The Conversation and the Wisconsin State Journal each published an article about research on school absences by Professor Eric Grodsky, in collaboration with Elizabeth Vaade, Executive Director for Research & Innovation at the Madison Metropolitan School District, and Jaymes Pyne, Quantitative Research Associate at Stanford University (Sociology Ph.D. 2019.) Their study tracks how excused and unexcused absences are linked to children’s elementary school reading and math test scores in the Madison Metropolitan School District. Excused absences are those for which a parent or guardian contacts the school to explain why the child is not in class. They found that children with no unexcused absences, but 15 – 18 excused absences, have test scores about equal with their peers who have no absences. Children with unexcused absences were found to do much worse academically that peers with none, “For example, the average student in our study with no unexcused absences is at the 58th percentile of math test scores. The average student with one unexcused absence is at the 38th percentile of math test, and the average student with 18 unexcused absences is at the 17th percentile.”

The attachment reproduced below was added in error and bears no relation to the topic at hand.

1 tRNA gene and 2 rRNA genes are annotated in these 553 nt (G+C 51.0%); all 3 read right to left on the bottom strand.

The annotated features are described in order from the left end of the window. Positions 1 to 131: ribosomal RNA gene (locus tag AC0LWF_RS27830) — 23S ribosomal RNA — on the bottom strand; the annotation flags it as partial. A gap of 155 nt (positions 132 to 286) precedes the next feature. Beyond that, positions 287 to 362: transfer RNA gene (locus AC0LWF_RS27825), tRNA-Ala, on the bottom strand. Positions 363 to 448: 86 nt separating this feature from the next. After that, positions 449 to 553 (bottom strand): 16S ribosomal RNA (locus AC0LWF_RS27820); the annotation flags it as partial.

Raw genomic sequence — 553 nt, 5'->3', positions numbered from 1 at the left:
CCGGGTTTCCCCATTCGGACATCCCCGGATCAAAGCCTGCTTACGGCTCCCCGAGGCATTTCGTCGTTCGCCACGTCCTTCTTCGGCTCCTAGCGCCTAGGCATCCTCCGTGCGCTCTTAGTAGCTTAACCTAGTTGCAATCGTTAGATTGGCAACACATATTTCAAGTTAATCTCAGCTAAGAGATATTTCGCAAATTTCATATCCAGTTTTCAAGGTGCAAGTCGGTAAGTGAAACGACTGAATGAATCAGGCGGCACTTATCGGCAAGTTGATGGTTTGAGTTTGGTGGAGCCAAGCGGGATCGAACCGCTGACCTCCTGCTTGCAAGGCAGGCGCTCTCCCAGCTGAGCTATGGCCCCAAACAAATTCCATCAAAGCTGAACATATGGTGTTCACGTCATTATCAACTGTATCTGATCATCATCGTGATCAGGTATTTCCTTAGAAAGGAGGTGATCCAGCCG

The authors summarize, “We believe unexcused absence is a strong signal of the many challenges children and families face outside of school. Those challenges include economic and medical hardships and insecurity with food, transportation, family and housing.” The article describes how current attendance policies affect families and calls for educational policymakers to rethink how attendance policies can be designed.